Pippi Longstocking

By: Marianna Datsenko

Sun 6/Aug/23

Picture this: You are a feisty, red-haired 9-year-old girl with pigtails who is also superhumanly strong. You live with your horse and monkey and hoard of gold coins in a Swedish villa. Where are your parents you ask? Your father is a buccaneer captain who has gone missing at sea, and your mother sadly passed away shortly after you were born. They left you all those gold coins though! You have fun but are responsible and help those around you by being generous, wise, and kind. Sometimes you overembellish stories but there’s no harm in that – maybe you did join the circus at some point, who can say otherwise. You have the freedom and agency to control your own life and the local village adults can’t make you do a single thing. Good for you! Who needs adults to tell you what to do anyway? You are Pippi Longstocking!


Picture of the book cover of Pippi Longstocking by Astrid Lindgren


Before sitting down to write this piece, I felt it was only fair that I revisited the world of Pippi Longstocking. How otherwise, in good conscious, could I provide an honest review and uphold the necessary journalistic integrity without asking the true question: had Pippi stood the test of time? Had she morphed through the rose-tinted view of a child’s gaze from something ephemeral into something concrete and lasting, or was I going to be find the bitter, bitter disappointment of adulthood tinging yet another thing I had once enjoyed?


So here I was, a 30-something combing through the children’s fiction bookshelves on Monday afternoon in search of the super humanly strong red-haired wunderkind on the cover of any publication. I was slowly making a small pile of books to take home to join, what essentially were just other small piles of books blocking fire escape routes around the flat by this stage. It’s okay, I thought, I work here, that’s why I am making this small pile. This is why they let me come back here every day.


Picture of the book cover of Pippi Longstocking Goes Abroad by Astrid Lindgren


In the end, I only went home with one book – Pippi Longstocking Goes Abroad, originally written in Swedish by Astrid Lindgren and translated into English by Susan Beard with accompanying illustrations by Lauren Child. Let’s leave the other books for the real target demographic, I thought. Less piles of books to trip over, more books for children. A win-win.


Now, let me assure you, I had no cause for concern – neither about borrowing a children’s book, nor about the quality of the literature. Several late-night binge-read stories later, I could confirm that Pippi has proven herself to be a timeless icon – wholly unaware of any of the constraints place upon her by her age, gender or status. Cue an audible sigh of relief. I was safe. Green light for Pippi!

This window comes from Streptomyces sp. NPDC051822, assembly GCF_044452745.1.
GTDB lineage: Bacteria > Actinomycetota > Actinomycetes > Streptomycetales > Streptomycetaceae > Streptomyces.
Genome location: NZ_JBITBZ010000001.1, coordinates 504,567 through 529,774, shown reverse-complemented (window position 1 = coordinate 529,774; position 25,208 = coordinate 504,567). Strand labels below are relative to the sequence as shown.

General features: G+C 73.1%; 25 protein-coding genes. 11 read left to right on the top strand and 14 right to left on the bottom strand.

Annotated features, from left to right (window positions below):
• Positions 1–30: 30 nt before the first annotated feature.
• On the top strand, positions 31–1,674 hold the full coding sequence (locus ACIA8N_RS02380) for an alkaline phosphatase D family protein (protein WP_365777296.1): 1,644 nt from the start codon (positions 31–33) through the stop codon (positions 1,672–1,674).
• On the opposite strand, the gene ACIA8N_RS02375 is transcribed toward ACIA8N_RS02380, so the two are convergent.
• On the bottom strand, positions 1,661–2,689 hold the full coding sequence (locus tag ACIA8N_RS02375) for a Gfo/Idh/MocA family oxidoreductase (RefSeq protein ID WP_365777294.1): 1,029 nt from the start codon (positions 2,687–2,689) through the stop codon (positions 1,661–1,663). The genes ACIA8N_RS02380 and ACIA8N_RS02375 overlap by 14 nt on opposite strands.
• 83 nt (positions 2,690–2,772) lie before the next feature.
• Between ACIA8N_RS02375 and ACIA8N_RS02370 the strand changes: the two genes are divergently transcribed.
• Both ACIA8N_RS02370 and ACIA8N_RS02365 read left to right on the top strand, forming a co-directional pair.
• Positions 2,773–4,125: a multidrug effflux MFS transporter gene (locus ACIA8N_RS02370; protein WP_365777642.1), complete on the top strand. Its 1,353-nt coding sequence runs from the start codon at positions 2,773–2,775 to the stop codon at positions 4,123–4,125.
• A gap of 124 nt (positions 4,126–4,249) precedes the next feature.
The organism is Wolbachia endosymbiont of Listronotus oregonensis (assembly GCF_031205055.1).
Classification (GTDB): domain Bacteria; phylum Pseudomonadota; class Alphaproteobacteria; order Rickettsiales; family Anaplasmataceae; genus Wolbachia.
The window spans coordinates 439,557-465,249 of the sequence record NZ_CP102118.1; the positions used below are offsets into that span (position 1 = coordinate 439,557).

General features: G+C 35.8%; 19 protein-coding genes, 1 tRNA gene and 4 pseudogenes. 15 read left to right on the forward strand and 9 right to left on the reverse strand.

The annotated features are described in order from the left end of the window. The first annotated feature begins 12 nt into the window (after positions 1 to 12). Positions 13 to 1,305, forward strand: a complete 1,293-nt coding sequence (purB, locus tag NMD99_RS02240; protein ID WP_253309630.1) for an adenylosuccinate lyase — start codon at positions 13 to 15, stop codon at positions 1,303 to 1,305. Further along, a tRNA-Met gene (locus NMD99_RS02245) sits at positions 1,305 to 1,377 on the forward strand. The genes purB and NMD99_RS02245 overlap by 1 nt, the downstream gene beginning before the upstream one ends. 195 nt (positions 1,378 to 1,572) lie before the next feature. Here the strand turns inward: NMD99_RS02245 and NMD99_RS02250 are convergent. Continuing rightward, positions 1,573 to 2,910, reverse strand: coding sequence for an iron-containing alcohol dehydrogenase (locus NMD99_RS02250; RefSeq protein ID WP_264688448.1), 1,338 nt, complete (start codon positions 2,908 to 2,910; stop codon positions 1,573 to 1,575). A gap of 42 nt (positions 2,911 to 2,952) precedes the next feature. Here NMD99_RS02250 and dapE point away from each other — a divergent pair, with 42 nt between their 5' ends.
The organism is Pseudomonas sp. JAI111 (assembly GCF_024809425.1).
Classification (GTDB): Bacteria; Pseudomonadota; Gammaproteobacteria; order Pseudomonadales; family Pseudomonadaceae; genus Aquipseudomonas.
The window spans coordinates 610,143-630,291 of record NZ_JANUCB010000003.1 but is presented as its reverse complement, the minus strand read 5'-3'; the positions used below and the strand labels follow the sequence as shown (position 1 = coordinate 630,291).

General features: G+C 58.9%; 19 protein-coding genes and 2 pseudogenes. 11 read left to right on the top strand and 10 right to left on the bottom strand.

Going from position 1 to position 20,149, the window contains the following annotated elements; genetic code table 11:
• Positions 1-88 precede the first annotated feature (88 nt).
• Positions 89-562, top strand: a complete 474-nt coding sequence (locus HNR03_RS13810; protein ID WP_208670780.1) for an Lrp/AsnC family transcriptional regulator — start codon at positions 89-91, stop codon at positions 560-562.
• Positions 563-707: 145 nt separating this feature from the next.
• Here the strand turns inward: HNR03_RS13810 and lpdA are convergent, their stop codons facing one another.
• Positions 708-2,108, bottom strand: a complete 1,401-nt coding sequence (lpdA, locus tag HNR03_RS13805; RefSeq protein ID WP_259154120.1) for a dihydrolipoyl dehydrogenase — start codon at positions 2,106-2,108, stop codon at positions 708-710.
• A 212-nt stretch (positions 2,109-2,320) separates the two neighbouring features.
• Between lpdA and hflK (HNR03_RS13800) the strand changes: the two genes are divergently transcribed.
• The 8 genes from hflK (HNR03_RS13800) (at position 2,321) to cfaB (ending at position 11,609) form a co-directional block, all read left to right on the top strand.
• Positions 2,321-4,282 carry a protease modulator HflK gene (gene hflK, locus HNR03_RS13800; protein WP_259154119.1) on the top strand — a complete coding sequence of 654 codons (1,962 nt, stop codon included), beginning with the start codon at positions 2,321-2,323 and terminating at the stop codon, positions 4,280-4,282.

Black and white photo of author Astrid Lindgren



Astrid Lindgren herself led an independent and unconventional life, choosing to remain an unwed mother, working to support herself, and advocating pacific anti-violent solutions and animal rights across Sweden. These sentiments shine through brilliantly in Pippi’s superhuman strength which is never used to intimidate bullies but rather to lift her horse or pianos. Pippi’s ultimate strength however lies in her ability to be confident in existing just exactly as she is. No time to play your games of polite manners and appropriate societal conduct. Pippi is who she is – take it or leave it! In many ways, Pippi acted as the conduit for everything you wish you could say or do, if only you had the courage. I know I was certainly Annika and Tommy, the neighbouring children looking on in awe as Pippi exercises full autonomy over her own life without any adult supervision. And yet Pippi is responsible and never takes advantage of her bizarre circumstances, remaining composed in moments of spontaneous flux. There are pancakes for dinner, medicine to be taken, the animals are fed and tended, gold doubloons are used sparingly, the accidental dismemberment of a shop mannequin is taken in stride. This is not a child gone wild – this is a child looking after herself and those around here as best she can. Better than the adults certainly.


To say Pippi had a formative impact on my childhood would be redundant. I think Pippi was in fact the very childhood schema I adopted for myself, much like any child who wishes to both find and lose themselves in literature all at once. Pippi showed me the value of being just and fair and kind. She demonstrated that being silly and having fun were not incompatible with making moral choices and standing up for others. You could it seems, have a pet monkey and join the circus, all the while making sure your friends were safe and happy and doing good for others.


I hope Pippi’s fearless and tender nature will resonate with anyone young or old, who still remembers what it feels like to be told what to do by grown-ups. Or perhaps just to find a little inspiration to break outside of the mould.